Copyright   James R Meyer    2012 - 2023 https://www.jamesrmeyer.com

# The Halting Problem and Incompleteness Proofs

A reader wrote in wondering about claims of proofs of Incompleteness using arguments based around the ‘Halting Problem’, (Footnote: The halting problem is the problem of determining if any given computer program will terminate, or if it will never terminate on a theoretical computer with unlimited memory. See The Halting Problem.) stating that he had not found any articles that gave a good explanation of such proofs. I have seen many claims of such ‘proofs’, but in any that I have examined, the ‘proofs’ included very obvious unproven assumptions that immediately invalidate the claims.

The reader in question mentioned one source - Scott Aaronson, an Associate Professor in the Department of Electrical Engineering and Computer Science at the Massachusetts Institute of Technology. So I decided that it might be useful to give a brief analysis of Aaronson’s claims, which are fairly typical of this genre of ‘proof’. Interestingly, Aaronson states that he has a “conviction that computer programs are ‘really’ at the core of Gödel’s Theorem, whatever any tradition-minded philosopher or logician might claim to the contrary.”

## Scott Aaronson’s Incompleteness ‘Proof’ No.1

Aaronson has a web-page entitled Gödel, Turing, and Friends where he claims that he can provide a very short proof of the Incompleteness Theorem based on the result of the ‘Halting Problem’.

“Once you have Turing’s results, Gödel’s results fall out for free as a bonus. Why? Well, suppose the Incompleteness Theorem was false -- that is, there existed a consistent, computable proof system F from which any statement about integers could be either proved or disproved. Then given a computer program, we could simply search through every possible proof in F, until we found either a proof that the program halts or a proof that it doesn’t halt. (This is possible because the statement that a particular computer program halts is ultimately just a statement about integers.) But this would give us an algorithm to solve the halting problem, which we already know is impossible. Therefore F can’t exist.”

Let’s set out clearly and methodically the essence of what Aaronson is saying here.

1. Assume that there exists a complete consistent, computable proof system F from which any statement about integers can be proved or its negation can be proved.
2. Take any computer program P.
3. Search through all proofs of the system F.
4. Eventually either:
a proof of the system F will be found for which there is a corresponding statement that the computer program P halts or a proof of the system F will be found for which there is a corresponding statement that the computer program P does not halt.
5. Since the above process is an algorithm, there can be a computer program Q that can execute this process.
6. Therefore, there can be a computer program Q that can take as an input any computer program and which can tell if any computer program halts or does not halt.
7. This, says Aaronson, is a contradiction, since the halting problem is unsolvable.
8. Therefore, says Aaronson, there cannot be any such system F.

But in any proof by contradiction, the presence of a contradiction only tells us that at least one of the prior assumptions is untenable. It does not tell us if there is more than one untenable assumption, or which one might be untenable.

Aaronson claims that “a statement that a particular computer program halts is ultimately just a statement about integers”. One presumes he means here that whether a computer stops on a particular program depends on a conditional, and all conditionals can be reduced to conditionals about numbers. So that means that for every conditional in a computer program, there is a corresponding statement about integers - and vice-versa.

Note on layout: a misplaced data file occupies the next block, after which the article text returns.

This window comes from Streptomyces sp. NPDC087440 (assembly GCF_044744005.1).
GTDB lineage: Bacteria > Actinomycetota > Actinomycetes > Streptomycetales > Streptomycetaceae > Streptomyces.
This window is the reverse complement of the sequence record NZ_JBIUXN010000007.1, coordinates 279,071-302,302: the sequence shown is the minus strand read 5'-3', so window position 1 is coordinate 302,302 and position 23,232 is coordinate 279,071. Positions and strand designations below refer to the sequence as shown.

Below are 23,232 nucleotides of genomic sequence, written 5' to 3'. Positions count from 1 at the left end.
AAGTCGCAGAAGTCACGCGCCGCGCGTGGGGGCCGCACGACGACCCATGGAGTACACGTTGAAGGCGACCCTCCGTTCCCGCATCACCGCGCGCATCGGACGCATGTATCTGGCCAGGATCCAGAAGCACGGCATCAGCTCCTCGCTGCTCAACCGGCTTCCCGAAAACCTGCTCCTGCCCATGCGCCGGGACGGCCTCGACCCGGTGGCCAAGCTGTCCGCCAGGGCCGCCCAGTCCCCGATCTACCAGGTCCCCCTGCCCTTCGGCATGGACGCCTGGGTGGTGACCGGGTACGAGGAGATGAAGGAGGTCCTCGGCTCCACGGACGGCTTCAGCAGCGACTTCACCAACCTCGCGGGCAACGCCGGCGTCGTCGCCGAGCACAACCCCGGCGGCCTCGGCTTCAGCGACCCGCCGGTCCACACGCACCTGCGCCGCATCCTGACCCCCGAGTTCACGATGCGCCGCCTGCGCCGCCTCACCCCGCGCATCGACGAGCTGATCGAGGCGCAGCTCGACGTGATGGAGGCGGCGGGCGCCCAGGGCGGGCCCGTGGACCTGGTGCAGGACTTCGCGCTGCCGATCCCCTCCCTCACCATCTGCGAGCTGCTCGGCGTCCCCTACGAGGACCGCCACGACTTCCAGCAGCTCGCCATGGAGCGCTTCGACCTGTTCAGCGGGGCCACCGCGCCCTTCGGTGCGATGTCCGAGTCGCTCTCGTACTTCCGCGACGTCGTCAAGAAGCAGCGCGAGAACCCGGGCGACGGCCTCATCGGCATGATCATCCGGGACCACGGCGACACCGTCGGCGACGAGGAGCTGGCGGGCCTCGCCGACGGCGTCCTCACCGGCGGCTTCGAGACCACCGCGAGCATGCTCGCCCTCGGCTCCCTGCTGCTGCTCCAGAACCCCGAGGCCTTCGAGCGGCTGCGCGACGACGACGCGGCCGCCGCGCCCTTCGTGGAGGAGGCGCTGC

What Aaronson fails to address is the question of how this correspondence is included within the purported algorithm Q. It must be included, because otherwise, given any proof of the system F (which is a proof of a statement about numbers), there would be no information as to what the corresponding statement regarding a computer program might be.

This means that Aaronson is assuming that the computer program Q can include the entire information of this mapping from every proof of the system F to every program of the computer language of any program P, including the program Q itself. It therefore comes as no surprise that Aaronson can then pull out of the hat the desired result - because Aaronson has simply assumed - without providing any logical proof - that the program Q is a valid program that can self-reference itself in the desired manner.

In any proof, if there is more than one assumption leading to a contradiction, then the contradiction only tells us that at least one assumption prior to that assumption is invalid. It does not show which assumption is invalid. Aaronson’s argument fails to show which of the prior assumptions was incorrect. Aaronson’s ‘proof’ is just one more claim of an incompleteness proof that is based on an unfounded assumption of self-reference; such claimed ‘proofs’ are regrettably common and are completely worthless; for once the self-reference is assumed, the remainder of the so-called ‘proof’ is a triviality.

## Scott Aaronson’s Incompleteness ‘Proof’ No.2

On another web-page entitled Rosser’s Theorem via Turing machines, Aaronson claims to provide another Incompleteness proof. (Footnote: ‘Rosser’s Theorem’ is a term commonly used to refer to a different theorem than that which Aaronson refers to. Aaronson is here referring to John Rosser’s paper PDF Extensions of some theorems of Gödel and Church, published in the Journal of Symbolic Logic vol. 1, 1936, reprinted in the book The Undecidable: Basic papers on undecidable propositions, unsolvable problems and computable functions, ed Martin Davis, Raven Press, 1965.)